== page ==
There is a story about an anthropological expedition trying to contact in New Zealand a tribe which allegedly danced a terrible war dance in grotesque death masks. When the members of the expedition reached the tribe in the evening they asked the village to perform it for them, and the dance performed next morning did in fact match the description. Satisfied, the expedition returned to civilisation and wrote a much-praised report on the savage rites of the primitives.
However, shortly after, when another expedition arrived at this tribe and learned to speak the language properly it was shown that this terrible dance did not exist in itself at all. In their discussions with the first group of explorers, the aborigines had somehow guessed what the strangers wanted and quickly invented it for them, to satisfy their demand. In short, the explorers received back from the aborigines their own message.
This is what has to be dispelled if we are to understand what the Yugoslav crisis is about: there is nothing entirely self-generated in these ethnic conflicts, the West was from the very beginning included.
Lord Carrington, James Baker, Douglas Hurd, Hans-Dietrich Genscher et al, are today’s version of the New Zealand expedition. They act and react in the same way, overlooking how the spectacle of old hatreds erupting in their primordial cruelty is a dance staged for their eyes, a dance for which the West is thoroughly responsible.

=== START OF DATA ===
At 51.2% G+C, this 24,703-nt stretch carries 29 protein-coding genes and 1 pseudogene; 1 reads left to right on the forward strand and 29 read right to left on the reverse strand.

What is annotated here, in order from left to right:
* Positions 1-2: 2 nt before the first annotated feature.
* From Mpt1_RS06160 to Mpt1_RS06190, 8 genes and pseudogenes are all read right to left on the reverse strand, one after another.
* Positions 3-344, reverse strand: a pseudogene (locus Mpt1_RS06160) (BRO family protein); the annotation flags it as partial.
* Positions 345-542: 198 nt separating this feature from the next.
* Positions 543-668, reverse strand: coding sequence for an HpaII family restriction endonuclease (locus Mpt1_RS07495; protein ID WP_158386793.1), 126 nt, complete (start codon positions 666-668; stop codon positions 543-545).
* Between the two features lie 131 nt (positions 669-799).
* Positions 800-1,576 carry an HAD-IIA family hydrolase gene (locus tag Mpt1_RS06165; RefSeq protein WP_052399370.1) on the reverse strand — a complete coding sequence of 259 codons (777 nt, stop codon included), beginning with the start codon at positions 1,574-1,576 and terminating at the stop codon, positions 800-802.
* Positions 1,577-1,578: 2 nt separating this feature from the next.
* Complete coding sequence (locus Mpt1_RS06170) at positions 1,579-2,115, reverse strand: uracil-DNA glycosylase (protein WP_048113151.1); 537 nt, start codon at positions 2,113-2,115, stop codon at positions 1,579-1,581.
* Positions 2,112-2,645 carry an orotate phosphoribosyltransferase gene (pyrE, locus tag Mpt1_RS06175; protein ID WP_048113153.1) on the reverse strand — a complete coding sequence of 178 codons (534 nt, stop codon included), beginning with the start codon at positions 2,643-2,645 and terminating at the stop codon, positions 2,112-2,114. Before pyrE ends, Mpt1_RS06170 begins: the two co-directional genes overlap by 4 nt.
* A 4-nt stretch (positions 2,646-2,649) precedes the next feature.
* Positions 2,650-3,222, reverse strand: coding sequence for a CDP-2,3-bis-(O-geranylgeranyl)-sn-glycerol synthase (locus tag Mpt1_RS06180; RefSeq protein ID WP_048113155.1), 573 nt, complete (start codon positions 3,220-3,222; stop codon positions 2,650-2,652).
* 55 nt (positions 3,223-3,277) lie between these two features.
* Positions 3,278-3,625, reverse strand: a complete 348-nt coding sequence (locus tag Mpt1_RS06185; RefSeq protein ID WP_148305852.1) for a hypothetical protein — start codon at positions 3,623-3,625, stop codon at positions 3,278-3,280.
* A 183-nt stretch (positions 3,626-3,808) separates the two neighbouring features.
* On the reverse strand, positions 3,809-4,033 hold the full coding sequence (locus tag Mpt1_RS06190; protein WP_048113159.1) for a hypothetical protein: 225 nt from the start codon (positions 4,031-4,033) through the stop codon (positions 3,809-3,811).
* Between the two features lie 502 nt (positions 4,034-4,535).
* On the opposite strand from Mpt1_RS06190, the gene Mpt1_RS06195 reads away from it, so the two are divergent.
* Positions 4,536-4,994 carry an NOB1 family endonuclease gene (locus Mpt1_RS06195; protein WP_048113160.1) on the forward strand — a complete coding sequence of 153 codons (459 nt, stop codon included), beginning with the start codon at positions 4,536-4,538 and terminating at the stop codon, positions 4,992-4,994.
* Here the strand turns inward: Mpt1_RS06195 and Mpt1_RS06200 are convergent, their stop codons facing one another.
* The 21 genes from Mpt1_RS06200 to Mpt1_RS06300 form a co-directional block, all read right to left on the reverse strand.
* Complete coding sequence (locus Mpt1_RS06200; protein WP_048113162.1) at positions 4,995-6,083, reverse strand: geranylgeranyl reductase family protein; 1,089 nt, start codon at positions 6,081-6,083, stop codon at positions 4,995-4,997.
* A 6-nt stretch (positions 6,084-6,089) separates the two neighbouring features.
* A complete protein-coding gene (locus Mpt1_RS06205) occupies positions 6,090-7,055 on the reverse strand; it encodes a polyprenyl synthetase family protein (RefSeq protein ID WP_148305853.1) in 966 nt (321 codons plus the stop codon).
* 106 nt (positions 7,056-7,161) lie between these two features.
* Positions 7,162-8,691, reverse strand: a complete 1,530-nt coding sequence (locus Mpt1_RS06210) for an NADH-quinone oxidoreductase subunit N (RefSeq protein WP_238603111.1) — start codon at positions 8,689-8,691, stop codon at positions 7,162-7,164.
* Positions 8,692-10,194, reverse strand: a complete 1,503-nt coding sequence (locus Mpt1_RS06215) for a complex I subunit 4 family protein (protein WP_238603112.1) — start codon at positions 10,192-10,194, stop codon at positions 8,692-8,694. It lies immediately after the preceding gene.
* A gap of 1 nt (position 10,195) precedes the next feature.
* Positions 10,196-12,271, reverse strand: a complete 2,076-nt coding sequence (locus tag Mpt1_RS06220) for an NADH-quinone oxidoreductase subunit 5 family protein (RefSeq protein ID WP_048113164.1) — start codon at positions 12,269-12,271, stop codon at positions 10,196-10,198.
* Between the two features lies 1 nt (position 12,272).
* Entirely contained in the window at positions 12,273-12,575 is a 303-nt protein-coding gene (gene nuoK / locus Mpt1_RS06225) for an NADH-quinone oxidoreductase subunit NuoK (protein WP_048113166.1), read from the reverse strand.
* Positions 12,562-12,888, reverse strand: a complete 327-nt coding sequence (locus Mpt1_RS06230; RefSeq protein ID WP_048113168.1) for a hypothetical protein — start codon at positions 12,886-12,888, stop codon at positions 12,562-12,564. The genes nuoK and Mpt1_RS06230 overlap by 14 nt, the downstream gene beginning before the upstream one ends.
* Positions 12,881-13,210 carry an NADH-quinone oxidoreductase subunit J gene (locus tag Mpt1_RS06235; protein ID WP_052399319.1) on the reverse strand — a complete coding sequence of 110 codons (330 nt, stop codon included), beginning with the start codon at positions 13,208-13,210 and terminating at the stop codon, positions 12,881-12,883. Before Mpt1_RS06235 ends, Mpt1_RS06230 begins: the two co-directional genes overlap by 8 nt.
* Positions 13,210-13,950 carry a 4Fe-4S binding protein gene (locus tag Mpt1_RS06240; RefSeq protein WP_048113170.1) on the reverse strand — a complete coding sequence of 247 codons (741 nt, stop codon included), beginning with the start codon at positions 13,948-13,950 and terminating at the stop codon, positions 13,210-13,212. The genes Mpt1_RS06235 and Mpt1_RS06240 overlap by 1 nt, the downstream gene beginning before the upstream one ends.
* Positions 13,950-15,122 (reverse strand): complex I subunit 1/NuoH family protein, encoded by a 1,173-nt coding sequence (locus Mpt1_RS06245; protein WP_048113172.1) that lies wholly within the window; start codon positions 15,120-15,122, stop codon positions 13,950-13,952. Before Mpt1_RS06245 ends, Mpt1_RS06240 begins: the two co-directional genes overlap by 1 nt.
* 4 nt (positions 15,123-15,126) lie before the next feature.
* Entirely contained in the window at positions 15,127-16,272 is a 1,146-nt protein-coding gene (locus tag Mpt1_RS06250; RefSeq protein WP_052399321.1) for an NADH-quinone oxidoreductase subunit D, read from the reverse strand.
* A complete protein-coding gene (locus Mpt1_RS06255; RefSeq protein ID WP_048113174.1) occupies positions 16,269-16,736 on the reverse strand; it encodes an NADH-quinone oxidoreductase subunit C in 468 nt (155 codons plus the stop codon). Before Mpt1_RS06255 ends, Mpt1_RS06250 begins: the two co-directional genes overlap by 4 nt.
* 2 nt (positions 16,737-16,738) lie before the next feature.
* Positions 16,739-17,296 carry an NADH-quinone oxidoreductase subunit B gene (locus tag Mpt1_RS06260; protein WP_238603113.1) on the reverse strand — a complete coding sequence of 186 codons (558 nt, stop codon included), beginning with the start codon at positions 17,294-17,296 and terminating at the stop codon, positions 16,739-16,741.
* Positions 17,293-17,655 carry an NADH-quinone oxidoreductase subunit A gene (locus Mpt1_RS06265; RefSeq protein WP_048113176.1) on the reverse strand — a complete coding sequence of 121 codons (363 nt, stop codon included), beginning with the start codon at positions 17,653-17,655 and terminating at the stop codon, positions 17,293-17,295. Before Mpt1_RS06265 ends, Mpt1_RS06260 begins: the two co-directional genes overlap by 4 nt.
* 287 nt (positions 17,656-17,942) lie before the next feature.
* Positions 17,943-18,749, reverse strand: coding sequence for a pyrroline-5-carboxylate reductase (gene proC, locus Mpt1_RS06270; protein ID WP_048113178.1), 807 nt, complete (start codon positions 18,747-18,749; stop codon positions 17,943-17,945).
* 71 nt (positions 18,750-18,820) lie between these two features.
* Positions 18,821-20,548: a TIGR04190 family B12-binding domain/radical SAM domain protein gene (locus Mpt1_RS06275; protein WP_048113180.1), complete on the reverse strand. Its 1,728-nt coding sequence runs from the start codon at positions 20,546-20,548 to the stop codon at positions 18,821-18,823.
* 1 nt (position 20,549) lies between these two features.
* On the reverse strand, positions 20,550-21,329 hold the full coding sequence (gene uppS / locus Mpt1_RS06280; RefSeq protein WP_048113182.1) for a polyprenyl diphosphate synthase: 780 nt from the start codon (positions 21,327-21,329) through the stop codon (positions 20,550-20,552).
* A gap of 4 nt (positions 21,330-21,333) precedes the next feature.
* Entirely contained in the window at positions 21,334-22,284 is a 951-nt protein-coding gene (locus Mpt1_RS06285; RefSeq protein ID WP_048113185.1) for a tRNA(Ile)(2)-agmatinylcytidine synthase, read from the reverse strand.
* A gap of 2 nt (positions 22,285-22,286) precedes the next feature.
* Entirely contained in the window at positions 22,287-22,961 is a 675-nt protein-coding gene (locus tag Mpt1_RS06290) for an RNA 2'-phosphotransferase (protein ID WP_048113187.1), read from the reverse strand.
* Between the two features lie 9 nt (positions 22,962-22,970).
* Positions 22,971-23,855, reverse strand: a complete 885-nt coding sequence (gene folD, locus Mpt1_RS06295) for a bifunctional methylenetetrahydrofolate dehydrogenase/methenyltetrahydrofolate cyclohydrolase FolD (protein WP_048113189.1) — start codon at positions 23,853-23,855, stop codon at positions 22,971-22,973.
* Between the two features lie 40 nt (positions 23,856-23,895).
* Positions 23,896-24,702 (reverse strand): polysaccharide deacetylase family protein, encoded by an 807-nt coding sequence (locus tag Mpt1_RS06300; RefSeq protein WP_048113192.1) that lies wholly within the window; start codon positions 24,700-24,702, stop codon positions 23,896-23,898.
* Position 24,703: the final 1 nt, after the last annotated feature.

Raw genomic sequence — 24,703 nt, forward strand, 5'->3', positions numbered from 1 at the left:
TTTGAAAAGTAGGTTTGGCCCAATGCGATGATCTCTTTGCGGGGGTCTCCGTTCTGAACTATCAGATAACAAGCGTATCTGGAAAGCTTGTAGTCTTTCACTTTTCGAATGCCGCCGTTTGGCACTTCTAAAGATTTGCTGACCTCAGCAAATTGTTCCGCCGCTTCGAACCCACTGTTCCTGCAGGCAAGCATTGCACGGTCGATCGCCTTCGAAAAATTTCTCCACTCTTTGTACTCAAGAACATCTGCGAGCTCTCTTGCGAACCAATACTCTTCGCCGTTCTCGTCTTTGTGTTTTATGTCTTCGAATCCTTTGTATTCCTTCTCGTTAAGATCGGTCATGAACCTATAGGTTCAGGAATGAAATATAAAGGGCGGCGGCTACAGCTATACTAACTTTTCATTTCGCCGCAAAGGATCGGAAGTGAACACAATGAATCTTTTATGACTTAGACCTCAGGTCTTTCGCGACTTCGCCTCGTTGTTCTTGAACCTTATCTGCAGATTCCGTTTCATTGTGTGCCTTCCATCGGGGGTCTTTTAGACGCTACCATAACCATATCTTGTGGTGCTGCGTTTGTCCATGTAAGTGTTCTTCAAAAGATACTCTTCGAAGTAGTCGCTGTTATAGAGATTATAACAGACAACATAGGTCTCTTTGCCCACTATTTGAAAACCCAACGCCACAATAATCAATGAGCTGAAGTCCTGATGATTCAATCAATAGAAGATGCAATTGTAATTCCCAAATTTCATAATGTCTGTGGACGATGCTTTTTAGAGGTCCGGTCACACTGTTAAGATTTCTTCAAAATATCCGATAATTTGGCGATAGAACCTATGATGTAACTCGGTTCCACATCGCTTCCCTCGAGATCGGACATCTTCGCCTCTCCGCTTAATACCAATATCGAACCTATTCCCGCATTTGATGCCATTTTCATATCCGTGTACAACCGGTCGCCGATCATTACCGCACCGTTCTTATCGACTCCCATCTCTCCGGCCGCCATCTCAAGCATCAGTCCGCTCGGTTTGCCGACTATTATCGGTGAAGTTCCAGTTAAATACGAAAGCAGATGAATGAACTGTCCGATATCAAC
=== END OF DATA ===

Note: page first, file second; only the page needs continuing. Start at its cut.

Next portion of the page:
Is it coincidence that what is being described as the worst bombardment Sarajevo has experienced should have taken place before the eyes of the world attending the peace conference in London this week? Or surprising that one participant at the alternative conference, being held simultaneously, should point out that there is a view “that if you don’t use violence you won’t get the attention of the European Community”?
So why does the West accept the narrative of the outburst of ethnic passions?
For a long time, the Balkans have been one of the privileged sites of fantastic investments. Gilles Deleuze said: “Si vous etes pris dans le reve de l’autre, vous etes foutu” – if you are caught in another’s dream, you are lost. In ex-Yugoslavia, we are lost, not because of our primitive dreams and myths preventing us from speaking the enlightened language of Europe but because we pay in flesh the price for being the stuff of others’ dreams.
The fantasy which organised the perception of ex-Yugoslavia is that of the Balkans as the Other of the West: the place of savage ethnic conflicts long ago overcome by civilised Europe, the place where nothing is forgotten and nothing learned, where old traumas are being replayed again and again, where symbolic links are simultaneously devalued (dozens of cease-fires broken) and overvalued (the primitive warrior’s notions of honour and pride).
Against this background, a multitude of myths flourished. For the “democratic left”, Tito’s Yugoslavia was the mirage of the third way of self-management, beyond capitalism and state-socialism. For the men of culture it was the land of refreshing folkloric diversity (the films of Makavejev and Kusturica); for author Milan Kundera the place where the idyll of Mitteleuropa meets oriental barbarism.